An exploratory study of the impact of visual representation on perception of energy consumption in UK households

Emmanuel Aboagye-Nimo, Poorang Piroozfar, Hannah Wood, Eric R.P. Farr, Colette Rayner

Research output: Chapter in Book/Conference proceeding with ISSN or ISBNConference contribution with ISSN or ISBNResearchpeer-review

Abstract

The ever increasing awareness of climate change is driving homeowners and property users to adopt essential measures when dealing with energy consumption. The Energy Performance Certificates (EPC) scheme for domestic properties in England and Wales requires homes to undergo energy surveys in order to be issued an EPC, thereby certifying their property is energy efficient. The aim of this study was to explore changes in householders’ perceptions towards EPCs after being introduced to thermal images as a visual aid. Thus the effectiveness of EPCs would be assessed. 10 houses in South East England were selected and a deep qualitative study was undertaken. Semi-structured interviews were conducted in all of the households. The collected data was thematically analysed. The perceptions of householders with regard to energy consumption changed upon the introduction of thermal images. Householders also showed keen interest in fighting ‘man-made’ climate change. However, various barriers restrain them from contributing effectively e.g. financial restrictions. Thus thermal images alone may not be enough to change individual practices. This paper highlights why the EPC scheme is not living up to expectation, and recommends that more dynamic methods of assessment need to be introduced to replace or assist EPCs.
Original languageEnglish
Title of host publicationRICS The Construction, Building and Real Estate Research Conference 2016
Place of PublicationLondon, UK
PublisherRICS
Pages0-0
Number of pages1
ISBN (Print)9781783211609
Publication statusPublished - 20 Sep 2016
EventRICS The Construction, Building and Real Estate Research Conference 2016 - Toronto, Canada, 20 September 2016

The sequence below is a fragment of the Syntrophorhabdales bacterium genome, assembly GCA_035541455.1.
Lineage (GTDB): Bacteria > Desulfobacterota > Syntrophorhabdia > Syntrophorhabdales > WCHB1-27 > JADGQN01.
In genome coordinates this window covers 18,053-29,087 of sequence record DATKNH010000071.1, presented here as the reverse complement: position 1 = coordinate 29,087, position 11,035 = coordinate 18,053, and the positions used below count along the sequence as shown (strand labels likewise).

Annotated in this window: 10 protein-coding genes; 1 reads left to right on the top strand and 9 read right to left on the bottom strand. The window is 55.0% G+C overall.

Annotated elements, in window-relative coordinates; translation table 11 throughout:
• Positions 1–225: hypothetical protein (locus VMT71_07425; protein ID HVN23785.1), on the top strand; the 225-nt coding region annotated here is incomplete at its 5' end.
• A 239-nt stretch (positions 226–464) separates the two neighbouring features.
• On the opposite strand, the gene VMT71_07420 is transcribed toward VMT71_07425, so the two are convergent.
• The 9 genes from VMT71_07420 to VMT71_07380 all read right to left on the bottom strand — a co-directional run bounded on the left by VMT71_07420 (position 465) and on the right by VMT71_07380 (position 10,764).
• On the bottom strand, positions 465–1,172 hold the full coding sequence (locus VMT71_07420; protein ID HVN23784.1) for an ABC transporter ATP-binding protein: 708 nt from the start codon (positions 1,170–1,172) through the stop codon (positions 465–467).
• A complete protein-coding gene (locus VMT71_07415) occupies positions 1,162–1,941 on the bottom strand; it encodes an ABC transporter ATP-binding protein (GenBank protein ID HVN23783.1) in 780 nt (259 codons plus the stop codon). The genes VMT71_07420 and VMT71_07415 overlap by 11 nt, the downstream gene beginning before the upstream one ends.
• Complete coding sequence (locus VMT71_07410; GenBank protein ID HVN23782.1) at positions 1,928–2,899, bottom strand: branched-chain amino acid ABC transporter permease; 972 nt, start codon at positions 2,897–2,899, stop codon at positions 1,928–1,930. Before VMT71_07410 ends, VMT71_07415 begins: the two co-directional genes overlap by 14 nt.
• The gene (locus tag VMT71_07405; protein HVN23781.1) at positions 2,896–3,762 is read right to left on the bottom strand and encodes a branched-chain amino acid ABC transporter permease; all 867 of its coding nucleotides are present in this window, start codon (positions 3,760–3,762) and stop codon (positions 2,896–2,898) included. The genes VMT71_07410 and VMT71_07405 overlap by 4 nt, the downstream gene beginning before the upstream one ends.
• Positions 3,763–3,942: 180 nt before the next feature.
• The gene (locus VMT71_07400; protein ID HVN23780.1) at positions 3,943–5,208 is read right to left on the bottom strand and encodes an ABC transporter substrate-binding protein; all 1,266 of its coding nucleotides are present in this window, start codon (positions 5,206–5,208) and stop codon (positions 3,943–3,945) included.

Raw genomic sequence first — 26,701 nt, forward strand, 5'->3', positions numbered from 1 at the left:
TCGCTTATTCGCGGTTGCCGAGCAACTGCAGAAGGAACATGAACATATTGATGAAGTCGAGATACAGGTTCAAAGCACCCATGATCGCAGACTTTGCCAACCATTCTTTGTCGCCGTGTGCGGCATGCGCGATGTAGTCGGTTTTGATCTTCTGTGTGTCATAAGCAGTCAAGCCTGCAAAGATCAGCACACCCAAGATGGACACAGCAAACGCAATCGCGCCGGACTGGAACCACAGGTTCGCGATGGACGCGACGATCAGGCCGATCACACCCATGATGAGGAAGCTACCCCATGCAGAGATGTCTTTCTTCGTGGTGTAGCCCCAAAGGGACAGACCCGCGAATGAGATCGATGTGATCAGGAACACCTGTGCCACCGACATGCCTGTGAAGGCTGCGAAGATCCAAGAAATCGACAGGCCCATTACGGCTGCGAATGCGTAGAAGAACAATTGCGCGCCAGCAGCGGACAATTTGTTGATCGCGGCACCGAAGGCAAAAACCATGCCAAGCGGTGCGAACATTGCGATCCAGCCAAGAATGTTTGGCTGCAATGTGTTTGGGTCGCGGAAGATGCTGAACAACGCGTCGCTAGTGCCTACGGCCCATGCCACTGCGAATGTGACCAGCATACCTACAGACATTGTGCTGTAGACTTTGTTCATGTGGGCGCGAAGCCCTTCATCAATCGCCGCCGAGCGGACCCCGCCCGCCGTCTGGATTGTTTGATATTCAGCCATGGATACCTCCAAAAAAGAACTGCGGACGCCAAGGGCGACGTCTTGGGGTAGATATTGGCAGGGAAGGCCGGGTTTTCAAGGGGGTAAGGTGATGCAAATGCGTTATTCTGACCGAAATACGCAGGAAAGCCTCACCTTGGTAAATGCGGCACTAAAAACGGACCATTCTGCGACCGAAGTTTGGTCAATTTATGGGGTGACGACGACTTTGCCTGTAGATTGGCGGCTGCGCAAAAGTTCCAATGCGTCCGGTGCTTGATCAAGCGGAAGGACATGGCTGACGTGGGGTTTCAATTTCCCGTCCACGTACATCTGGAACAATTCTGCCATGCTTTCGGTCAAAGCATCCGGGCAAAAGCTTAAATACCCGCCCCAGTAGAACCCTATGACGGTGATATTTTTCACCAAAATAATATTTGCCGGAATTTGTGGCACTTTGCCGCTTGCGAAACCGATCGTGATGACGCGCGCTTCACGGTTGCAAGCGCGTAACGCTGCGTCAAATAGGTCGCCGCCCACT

Duration: 20 Sep 2016 → …

Conference

ConferenceRICS The Construction, Building and Real Estate Research Conference 2016
Period20/09/16 → …

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Energy utilization
Climate change
Hot Temperature

Keywords

  • climate change
  • domestic properties
  • Energy Performance Certificates
  • householders perceptions
  • thermal images

Cite this

Aboagye-Nimo, E., Piroozfar, P., Wood, H., Farr, E. R. P., & Rayner, C. (2016). An exploratory study of the impact of visual representation on perception of energy consumption in UK households. In RICS The Construction, Building and Real Estate Research Conference 2016 (pp. 0-0). London, UK: RICS.
Aboagye-Nimo, Emmanuel ; Piroozfar, Poorang ; Wood, Hannah ; Farr, Eric R.P. ; Rayner, Colette. / An exploratory study of the impact of visual representation on perception of energy consumption in UK households. RICS The Construction, Building and Real Estate Research Conference 2016. London, UK : RICS, 2016. pp. 0-0
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Aboagye-Nimo, E, Piroozfar, P, Wood, H, Farr, ERP & Rayner, C 2016, An exploratory study of the impact of visual representation on perception of energy consumption in UK households. in RICS The Construction, Building and Real Estate Research Conference 2016. RICS, London, UK, pp. 0-0, RICS The Construction, Building and Real Estate Research Conference 2016, 20/09/16.

An exploratory study of the impact of visual representation on perception of energy consumption in UK households. / Aboagye-Nimo, Emmanuel; Piroozfar, Poorang; Wood, Hannah; Farr, Eric R.P.; Rayner, Colette.

RICS The Construction, Building and Real Estate Research Conference 2016. London, UK : RICS, 2016. p. 0-0.

Research output: Chapter in Book/Conference proceeding with ISSN or ISBNConference contribution with ISSN or ISBNResearchpeer-review

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Aboagye-Nimo E, Piroozfar P, Wood H, Farr ERP, Rayner C. An exploratory study of the impact of visual representation on perception of energy consumption in UK households. In RICS The Construction, Building and Real Estate Research Conference 2016. London, UK: RICS. 2016. p. 0-0